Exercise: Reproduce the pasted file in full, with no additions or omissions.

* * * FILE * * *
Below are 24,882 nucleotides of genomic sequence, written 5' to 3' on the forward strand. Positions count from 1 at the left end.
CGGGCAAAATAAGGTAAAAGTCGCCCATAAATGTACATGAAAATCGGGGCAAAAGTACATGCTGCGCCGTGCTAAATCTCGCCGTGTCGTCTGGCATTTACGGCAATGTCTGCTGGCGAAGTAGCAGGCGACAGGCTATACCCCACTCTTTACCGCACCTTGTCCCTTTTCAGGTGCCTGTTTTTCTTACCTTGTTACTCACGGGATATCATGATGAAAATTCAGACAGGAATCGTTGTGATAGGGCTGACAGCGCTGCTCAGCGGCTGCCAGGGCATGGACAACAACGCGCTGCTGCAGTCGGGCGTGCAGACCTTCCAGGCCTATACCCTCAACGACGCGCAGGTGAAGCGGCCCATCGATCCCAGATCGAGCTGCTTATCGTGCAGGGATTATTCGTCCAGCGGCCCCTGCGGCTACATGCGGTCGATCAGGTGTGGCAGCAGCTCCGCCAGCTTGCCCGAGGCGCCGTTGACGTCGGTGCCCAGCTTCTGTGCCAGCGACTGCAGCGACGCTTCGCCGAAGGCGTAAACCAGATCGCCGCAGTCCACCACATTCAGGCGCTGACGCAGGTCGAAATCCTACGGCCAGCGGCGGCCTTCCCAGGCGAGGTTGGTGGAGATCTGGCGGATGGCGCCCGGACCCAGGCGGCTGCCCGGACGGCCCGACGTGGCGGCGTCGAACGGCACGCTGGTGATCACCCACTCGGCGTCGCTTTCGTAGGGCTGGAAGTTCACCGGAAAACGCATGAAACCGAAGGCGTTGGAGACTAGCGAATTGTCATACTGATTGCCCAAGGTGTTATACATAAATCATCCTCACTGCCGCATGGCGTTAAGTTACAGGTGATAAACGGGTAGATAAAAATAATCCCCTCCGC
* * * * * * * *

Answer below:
Below are 24,882 nucleotides of genomic sequence, written 5' to 3' on the forward strand. Positions count from 1 at the left end.
CGGGCAAAATAAGGTAAAAGTCGCCCATAAATGTACATGAAAATCGGGGCAAAAGTACATGCTGCGCCGTGCTAAATCTCGCCGTGTCGTCTGGCATTTACGGCAATGTCTGCTGGCGAAGTAGCAGGCGACAGGCTATACCCCACTCTTTACCGCACCTTGTCCCTTTTCAGGTGCCTGTTTTTCTTACCTTGTTACTCACGGGATATCATGATGAAAATTCAGACAGGAATCGTTGTGATAGGGCTGACAGCGCTGCTCAGCGGCTGCCAGGGCATGGACAACAACGCGCTGCTGCAGTCGGGCGTGCAGACCTTCCAGGCCTATACCCTCAACGACGCGCAGGTGAAGCGGCCCATCGATCCCAGATCGAGCTGCTTATCGTGCAGGGATTATTCGTCCAGCGGCCCCTGCGGCTACATGCGGTCGATCAGGTGTGGCAGCAGCTCCGCCAGCTTGCCCGAGGCGCCGTTGACGTCGGTGCCCAGCTTCTGTGCCAGCGACTGCAGCGACGCTTCGCCGAAGGCGTAAACCAGATCGCCGCAGTCCACCACATTCAGGCGCTGACGCAGGTCGAAATCCTACGGCCAGCGGCGGCCTTCCCAGGCGAGGTTGGTGGAGATCTGGCGGATGGCGCCCGGACCCAGGCGGCTGCCCGGACGGCCCGACGTGGCGGCGTCGAACGGCACGCTGGTGATCACCCACTCGGCGTCGCTTTCGTAGGGCTGGAAGTTCACCGGAAAACGCATGAAACCGAAGGCGTTGGAGACTAGCGAATTGTCATACTGATTGCCCAAGGTGTTATACATAAATCATCCTCACTGCCGCATGGCGTTAAGTTACAGGTGATAAACGGGTAGATAAAAATAATCCCCTCCGC